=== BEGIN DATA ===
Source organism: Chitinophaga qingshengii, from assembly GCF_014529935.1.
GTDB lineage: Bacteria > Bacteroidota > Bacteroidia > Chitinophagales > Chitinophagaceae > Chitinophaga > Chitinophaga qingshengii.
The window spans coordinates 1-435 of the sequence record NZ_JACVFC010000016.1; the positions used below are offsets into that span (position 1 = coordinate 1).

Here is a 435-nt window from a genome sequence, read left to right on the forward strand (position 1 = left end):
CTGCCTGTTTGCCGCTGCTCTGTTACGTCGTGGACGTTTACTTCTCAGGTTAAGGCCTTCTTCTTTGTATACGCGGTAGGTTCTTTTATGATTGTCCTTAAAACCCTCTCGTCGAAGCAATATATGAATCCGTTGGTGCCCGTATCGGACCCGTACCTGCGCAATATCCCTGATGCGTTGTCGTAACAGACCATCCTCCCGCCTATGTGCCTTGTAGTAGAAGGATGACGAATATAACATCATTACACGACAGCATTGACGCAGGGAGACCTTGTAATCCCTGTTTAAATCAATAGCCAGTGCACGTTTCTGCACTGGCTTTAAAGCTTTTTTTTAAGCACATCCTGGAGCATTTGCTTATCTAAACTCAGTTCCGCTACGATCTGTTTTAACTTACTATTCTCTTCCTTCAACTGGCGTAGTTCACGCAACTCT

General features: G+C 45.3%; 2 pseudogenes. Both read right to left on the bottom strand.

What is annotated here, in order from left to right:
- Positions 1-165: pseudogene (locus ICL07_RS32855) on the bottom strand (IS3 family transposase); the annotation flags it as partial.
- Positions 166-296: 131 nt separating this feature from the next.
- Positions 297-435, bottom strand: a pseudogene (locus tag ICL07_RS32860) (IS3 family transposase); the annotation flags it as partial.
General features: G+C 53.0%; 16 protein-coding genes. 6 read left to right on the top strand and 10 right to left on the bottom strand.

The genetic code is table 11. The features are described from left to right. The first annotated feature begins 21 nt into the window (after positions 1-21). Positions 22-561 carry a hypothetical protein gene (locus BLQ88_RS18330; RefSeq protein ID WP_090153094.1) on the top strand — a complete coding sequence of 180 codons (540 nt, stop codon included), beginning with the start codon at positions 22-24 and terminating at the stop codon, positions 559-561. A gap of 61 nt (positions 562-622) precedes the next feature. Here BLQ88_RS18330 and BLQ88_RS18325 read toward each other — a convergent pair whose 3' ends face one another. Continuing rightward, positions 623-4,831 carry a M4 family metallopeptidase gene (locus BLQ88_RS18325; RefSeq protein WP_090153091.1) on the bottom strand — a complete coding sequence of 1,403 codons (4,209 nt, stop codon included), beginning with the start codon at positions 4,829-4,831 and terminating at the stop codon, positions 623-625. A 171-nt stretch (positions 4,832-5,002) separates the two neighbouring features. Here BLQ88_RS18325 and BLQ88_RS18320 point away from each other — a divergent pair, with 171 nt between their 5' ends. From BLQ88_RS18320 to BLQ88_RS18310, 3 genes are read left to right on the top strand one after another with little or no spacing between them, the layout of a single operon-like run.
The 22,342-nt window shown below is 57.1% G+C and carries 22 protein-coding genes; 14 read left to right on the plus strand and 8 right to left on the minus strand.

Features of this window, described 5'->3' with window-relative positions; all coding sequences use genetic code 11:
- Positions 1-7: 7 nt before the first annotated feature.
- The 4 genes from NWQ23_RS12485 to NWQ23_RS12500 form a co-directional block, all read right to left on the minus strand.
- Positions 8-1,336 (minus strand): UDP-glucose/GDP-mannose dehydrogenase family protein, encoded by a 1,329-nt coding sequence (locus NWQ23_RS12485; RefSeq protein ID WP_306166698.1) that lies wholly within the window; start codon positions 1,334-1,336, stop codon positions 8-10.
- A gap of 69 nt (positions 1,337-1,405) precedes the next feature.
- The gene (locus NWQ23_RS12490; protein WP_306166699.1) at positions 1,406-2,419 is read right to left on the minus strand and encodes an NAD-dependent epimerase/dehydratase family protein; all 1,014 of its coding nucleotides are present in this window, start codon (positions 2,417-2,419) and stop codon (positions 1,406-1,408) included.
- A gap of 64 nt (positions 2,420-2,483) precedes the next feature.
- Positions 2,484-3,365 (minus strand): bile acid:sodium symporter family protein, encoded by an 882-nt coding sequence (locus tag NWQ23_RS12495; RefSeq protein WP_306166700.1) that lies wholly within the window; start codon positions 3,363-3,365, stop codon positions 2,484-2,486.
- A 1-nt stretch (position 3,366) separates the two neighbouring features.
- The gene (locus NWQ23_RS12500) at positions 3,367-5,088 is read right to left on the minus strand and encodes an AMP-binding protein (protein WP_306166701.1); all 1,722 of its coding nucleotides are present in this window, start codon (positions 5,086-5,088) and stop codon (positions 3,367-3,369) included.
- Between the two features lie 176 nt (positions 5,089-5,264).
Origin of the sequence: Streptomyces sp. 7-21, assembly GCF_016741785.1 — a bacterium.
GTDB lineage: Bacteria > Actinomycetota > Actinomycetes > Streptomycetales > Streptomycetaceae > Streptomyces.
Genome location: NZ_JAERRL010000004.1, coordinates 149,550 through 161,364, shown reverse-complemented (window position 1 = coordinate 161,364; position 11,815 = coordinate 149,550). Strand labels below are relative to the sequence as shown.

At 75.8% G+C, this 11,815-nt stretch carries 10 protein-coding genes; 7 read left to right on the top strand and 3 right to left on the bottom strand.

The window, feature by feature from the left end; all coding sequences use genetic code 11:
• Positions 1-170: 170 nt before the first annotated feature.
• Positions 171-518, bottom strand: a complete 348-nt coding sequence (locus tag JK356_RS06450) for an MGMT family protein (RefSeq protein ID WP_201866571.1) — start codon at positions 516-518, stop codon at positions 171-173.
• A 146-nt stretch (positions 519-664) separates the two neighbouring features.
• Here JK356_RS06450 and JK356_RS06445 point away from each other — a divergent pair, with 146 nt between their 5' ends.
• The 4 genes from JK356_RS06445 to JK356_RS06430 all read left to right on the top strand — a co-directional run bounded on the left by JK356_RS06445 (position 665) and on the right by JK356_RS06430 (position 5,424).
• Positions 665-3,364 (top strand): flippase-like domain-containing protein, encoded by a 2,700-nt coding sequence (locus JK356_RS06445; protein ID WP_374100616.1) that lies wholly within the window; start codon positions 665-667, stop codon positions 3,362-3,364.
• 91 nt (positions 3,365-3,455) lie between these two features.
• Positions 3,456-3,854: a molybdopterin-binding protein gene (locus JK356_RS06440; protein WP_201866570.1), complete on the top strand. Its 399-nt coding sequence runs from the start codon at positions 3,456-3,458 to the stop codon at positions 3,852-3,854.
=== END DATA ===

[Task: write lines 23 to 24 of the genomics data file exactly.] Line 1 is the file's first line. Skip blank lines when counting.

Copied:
- The gene (locus NWQ23_RS12500) at positions 3,367-5,088 is read right to left on the minus strand and encodes an AMP-binding protein (protein WP_306166701.1); all 1,722 of its coding nucleotides are present in this window, start codon (positions 5,086-5,088) and stop codon (positions 3,367-3,369) included.
- Between the two features lie 176 nt (positions 5,089-5,264).